Athletes and Their Potential

contributed by Brian O'Reilly (Southwestern Ontario)

THE COACH ARRIVED in the small warm room. It was a place they met often and today, because it was 38 degrees Celsius outside, the room was especially hot. Soon the air conditioner was put on and it quickly offered some relief from the heat. The athletes arrived and we began to debrief.

The athletes first described the match and their ways of thinking on technical things of the game.

The atmosphere in the room held many emotions and all were hiding from what was really felt and place that they were in. The chatting went on for a time and everyone was avoiding the heart of the matter. It is amazing how clever people can be to avoid the real questions and what really is going on within a group of people who have no regard for their potential and living up to it.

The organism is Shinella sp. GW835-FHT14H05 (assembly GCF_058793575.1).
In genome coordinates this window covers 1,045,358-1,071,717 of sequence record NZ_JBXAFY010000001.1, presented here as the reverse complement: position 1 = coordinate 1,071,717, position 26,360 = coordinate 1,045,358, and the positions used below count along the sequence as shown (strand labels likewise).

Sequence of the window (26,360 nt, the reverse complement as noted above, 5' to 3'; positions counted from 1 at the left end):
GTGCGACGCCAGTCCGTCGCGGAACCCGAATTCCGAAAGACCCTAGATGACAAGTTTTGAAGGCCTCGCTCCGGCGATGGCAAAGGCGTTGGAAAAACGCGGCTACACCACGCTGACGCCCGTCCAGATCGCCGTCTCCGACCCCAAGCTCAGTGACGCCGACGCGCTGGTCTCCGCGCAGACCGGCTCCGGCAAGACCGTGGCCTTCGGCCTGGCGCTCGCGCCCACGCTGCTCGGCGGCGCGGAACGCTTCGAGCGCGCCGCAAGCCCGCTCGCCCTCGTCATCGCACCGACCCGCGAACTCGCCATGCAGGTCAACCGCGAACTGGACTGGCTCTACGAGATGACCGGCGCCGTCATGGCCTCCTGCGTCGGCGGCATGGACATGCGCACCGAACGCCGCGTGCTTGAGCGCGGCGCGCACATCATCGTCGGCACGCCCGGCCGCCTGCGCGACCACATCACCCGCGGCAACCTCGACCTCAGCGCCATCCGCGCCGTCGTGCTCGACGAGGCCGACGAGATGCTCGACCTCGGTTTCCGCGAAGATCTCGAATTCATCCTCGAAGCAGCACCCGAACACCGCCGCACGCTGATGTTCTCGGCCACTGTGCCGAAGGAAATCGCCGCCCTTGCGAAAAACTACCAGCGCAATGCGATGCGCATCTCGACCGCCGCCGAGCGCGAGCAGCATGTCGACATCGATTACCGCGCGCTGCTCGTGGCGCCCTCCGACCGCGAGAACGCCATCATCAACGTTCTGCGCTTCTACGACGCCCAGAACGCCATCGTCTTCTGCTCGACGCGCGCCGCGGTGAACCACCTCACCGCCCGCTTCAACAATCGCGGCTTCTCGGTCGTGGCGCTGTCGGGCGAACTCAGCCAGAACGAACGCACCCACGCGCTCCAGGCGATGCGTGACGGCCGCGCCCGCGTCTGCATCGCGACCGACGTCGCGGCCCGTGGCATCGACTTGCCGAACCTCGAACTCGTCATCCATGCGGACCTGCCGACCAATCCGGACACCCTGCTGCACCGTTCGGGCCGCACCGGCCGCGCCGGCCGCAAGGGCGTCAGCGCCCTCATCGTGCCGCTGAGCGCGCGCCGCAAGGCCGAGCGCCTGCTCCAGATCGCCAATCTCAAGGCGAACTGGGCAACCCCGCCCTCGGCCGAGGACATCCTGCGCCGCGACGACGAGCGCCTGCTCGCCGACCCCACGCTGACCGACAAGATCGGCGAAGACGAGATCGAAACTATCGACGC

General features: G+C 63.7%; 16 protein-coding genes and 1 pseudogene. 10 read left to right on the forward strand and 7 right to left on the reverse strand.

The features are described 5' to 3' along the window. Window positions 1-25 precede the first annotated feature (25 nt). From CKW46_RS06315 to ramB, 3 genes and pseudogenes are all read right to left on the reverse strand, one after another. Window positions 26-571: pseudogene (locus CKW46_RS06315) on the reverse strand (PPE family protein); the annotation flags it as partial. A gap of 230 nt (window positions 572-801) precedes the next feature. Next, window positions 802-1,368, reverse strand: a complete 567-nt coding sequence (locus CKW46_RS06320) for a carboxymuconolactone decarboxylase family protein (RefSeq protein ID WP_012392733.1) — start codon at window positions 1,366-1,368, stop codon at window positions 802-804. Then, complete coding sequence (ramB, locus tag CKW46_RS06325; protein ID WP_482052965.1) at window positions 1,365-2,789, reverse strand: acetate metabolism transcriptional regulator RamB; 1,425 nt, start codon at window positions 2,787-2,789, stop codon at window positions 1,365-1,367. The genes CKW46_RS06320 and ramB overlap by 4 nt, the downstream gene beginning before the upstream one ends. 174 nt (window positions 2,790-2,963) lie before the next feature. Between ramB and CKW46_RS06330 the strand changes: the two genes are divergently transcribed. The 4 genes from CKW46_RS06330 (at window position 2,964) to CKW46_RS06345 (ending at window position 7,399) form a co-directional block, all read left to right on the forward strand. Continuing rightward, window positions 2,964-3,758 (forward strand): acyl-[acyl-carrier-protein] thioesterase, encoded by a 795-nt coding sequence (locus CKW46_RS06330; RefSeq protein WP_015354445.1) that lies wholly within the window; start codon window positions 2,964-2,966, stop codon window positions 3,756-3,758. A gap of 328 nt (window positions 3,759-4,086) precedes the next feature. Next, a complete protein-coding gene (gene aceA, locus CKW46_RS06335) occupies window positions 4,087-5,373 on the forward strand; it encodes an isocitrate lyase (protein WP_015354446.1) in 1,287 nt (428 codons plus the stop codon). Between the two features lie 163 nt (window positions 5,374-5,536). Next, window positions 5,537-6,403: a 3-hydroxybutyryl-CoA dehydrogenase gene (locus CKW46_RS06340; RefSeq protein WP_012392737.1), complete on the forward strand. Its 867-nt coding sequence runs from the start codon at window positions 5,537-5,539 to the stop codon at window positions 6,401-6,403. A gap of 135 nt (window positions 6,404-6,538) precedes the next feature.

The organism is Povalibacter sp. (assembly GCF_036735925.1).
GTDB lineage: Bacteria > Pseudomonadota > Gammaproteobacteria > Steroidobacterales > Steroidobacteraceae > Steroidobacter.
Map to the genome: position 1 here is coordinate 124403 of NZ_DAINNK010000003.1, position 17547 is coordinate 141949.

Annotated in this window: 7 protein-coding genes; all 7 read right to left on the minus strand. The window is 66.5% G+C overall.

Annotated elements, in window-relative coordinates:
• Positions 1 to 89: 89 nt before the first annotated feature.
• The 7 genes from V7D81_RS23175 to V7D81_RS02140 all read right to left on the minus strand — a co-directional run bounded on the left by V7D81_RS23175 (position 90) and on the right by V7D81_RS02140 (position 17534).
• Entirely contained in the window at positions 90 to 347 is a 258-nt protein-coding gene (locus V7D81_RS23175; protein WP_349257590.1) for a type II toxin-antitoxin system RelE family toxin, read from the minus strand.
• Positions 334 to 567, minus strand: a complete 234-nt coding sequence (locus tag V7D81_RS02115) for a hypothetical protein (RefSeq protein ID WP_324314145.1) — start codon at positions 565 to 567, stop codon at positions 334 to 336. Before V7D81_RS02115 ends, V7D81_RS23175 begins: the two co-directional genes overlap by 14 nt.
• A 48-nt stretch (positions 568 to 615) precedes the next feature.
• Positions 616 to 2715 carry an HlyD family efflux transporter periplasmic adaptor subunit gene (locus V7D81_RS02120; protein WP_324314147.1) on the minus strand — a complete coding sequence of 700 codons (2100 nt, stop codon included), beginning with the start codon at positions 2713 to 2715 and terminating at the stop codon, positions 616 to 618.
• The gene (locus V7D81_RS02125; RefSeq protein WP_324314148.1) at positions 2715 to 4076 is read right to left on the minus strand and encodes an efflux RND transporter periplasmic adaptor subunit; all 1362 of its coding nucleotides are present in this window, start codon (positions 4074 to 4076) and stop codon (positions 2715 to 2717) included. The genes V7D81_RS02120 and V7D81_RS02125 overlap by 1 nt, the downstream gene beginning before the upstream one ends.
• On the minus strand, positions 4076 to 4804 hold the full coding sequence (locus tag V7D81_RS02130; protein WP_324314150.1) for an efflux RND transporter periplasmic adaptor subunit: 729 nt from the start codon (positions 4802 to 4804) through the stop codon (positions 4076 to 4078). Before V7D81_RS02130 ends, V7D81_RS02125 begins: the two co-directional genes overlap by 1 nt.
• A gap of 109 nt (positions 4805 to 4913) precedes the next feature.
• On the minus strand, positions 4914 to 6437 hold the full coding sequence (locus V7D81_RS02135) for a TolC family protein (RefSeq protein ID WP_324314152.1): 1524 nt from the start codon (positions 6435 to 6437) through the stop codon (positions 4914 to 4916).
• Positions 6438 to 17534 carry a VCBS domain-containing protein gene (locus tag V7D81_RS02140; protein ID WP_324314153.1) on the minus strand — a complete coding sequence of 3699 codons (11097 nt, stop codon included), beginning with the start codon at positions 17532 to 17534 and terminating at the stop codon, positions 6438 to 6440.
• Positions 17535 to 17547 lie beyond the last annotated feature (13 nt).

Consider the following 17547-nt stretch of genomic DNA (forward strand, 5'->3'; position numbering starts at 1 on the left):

Often athletes who have some success are the hardest to work with because they think they can win or have the recipe for winning. The fact is that there is no recipe and every journey must begin each day new and fresh and the level of commitment to what you are doing must be in place.

We put so much attention on the technical matters to get the competitive edge.

It is not natural to be competitive. It is something that is put into us. It is a ruthless thing that easily can become twisted in a sense of power over other people and situations that can breed a heightened level of superiority. This level of superiority invites fear because it forms an image of the player based on success. Anytime you identify yourself with your performance in anything, fear cripples the love of the game and destroys it. These athletes were masters at building all kinds of “off ramps” with each other and were scared to really reach their potential.

We fear the most the work to accomplish the dream we have. Many people dreaming of winning Olympic gold put only a handful of work into that dream and few have the heart to do the training to achieve it.

Originally published March 22, 2008 on Coach Bri’s Blog.

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